The ongoing Google versus Oracle trial in the US has already produced a few unexpectedly juicy details, including pics of a prototype smartphone Google was working on back in 2006.
And here's another tasty morsel: Google went into 2011 expecting to shift 10 million Android tablets over the course of the year, which it believed would give it a 33% market share. Not quite.
There's nothing wrong with optimism – there's no point being in business if you don't believe in what you're doing, after all. But what makes hearing those internal projections interesting is that it's probably the closest thing we've had to Google admitting its tablet strategy hasn't worked out as planned.
If you turn the clock back to the end of 2010, Google was preparing to go head-to-head with Apple and its market-dominating iPad with the release of Android 3.0 Honeycomb – the first release of Android aimed specifically at tablets.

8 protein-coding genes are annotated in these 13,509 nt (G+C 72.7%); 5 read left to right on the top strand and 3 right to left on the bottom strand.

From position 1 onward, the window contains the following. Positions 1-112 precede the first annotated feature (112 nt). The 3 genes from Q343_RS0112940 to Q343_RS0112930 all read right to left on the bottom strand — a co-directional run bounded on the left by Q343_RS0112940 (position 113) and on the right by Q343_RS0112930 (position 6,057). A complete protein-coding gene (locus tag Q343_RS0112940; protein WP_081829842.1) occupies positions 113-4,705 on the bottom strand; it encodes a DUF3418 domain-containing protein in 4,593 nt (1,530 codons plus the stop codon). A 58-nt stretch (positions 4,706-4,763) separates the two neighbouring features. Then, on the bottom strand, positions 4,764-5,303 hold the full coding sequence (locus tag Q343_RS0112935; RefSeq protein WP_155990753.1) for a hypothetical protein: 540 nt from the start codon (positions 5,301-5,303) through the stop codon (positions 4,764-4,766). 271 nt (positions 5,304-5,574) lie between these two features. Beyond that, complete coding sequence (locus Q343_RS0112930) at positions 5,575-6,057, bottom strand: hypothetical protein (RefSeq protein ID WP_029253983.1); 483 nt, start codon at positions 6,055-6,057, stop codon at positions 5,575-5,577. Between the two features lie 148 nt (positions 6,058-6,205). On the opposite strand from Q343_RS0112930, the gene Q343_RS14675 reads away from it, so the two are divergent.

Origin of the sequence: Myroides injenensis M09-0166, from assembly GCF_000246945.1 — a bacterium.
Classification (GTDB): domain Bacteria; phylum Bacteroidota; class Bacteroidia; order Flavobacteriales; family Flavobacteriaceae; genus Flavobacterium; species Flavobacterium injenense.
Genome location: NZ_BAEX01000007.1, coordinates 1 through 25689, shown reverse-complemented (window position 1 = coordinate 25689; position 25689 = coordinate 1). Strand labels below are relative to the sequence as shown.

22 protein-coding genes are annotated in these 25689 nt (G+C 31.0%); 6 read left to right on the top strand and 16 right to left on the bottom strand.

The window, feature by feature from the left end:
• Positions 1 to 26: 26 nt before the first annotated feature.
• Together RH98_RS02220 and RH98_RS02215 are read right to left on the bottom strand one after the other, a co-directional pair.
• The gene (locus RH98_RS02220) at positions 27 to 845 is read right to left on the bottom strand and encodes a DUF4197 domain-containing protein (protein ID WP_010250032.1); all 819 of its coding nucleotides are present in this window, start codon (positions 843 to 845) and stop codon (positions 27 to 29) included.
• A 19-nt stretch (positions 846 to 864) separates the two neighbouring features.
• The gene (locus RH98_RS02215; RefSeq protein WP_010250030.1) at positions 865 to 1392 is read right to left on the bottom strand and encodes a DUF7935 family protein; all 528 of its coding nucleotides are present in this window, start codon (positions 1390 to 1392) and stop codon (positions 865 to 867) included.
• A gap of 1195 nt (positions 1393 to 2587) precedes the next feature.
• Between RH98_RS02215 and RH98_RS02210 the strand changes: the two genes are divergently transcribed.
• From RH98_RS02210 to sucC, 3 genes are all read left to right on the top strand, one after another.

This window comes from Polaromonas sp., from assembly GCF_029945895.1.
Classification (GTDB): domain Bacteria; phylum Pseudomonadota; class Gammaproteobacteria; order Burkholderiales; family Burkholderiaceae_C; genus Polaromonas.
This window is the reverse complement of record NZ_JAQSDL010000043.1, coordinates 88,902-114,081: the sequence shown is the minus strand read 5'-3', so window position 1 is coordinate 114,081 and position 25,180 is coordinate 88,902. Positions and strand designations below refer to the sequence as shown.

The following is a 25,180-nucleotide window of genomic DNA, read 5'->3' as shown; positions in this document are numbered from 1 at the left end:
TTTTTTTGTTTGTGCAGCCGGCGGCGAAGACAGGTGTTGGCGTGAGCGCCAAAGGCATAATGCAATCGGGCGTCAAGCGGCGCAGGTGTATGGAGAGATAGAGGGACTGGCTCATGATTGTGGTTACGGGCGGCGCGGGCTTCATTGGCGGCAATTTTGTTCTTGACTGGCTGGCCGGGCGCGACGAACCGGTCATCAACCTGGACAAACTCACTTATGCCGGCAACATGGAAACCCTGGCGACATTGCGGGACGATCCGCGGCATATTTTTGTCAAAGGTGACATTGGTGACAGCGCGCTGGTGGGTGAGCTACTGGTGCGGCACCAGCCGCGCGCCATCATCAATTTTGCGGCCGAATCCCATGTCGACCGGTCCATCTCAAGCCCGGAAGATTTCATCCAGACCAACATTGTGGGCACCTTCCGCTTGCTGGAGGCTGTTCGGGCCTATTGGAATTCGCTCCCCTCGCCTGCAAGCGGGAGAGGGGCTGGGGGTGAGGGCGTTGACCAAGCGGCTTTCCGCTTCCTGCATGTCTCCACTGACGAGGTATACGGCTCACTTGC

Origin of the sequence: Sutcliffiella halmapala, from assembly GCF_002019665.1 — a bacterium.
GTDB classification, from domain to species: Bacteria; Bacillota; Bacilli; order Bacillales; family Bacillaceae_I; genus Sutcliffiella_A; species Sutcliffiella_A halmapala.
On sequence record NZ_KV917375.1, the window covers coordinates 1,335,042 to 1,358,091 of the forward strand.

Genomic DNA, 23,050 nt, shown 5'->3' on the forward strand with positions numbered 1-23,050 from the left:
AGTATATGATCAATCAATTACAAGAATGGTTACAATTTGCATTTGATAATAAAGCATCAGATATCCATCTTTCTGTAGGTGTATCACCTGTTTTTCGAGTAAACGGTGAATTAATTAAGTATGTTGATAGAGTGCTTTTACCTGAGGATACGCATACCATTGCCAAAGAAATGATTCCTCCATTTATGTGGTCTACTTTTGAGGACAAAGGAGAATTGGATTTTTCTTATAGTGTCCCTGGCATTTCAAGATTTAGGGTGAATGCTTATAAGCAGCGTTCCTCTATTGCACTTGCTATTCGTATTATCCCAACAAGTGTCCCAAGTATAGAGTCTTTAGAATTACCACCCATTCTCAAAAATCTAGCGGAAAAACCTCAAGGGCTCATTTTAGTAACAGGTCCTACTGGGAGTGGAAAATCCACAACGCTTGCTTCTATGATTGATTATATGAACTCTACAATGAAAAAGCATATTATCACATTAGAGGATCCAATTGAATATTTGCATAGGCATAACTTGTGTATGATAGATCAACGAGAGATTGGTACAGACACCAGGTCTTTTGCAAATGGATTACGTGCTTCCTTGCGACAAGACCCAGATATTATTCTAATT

The early groundwork done by the first-generation Samsung Galaxy Tab looked set to provide the perfect springboard for a full-blown Android feeding frenzy as all the major Android OEMs lined up their Honeycomb-driven tablet contenders.
We all pretty much took for granted that Android would gain the upper hand on its tablet rivals just as it had with smartphones, through a combination of sheer weight of numbers and OEM-driven innovation, and that the iPad's stranglehold on that tablet market, while impressive, would soon come to an end.
But it simply hasn't worked out that way. The iPad has confounded the sceptics and has sold in greater numbers than anyone expected, including Google: the company's projections were that the tablet market as a whole would have reached 42 million units sold by the end of 2011. In reality, the iPad on its own had already cleared 50 million units by then.
Android Honeycomb, meanwhile, hasn't been nearly as successful as Google's forecasts predicted, and with a few notable exceptions neither have the tablets running it. With the benefit of hindsight, Google's projections now look incredibly naïve, especially when you consider how Android's tablet market share was practically non-existent when the forecast was made.
We'd love to see a more up-to-date version of Google's tablet ambitions, as it certainly wouldn't look anything like this one.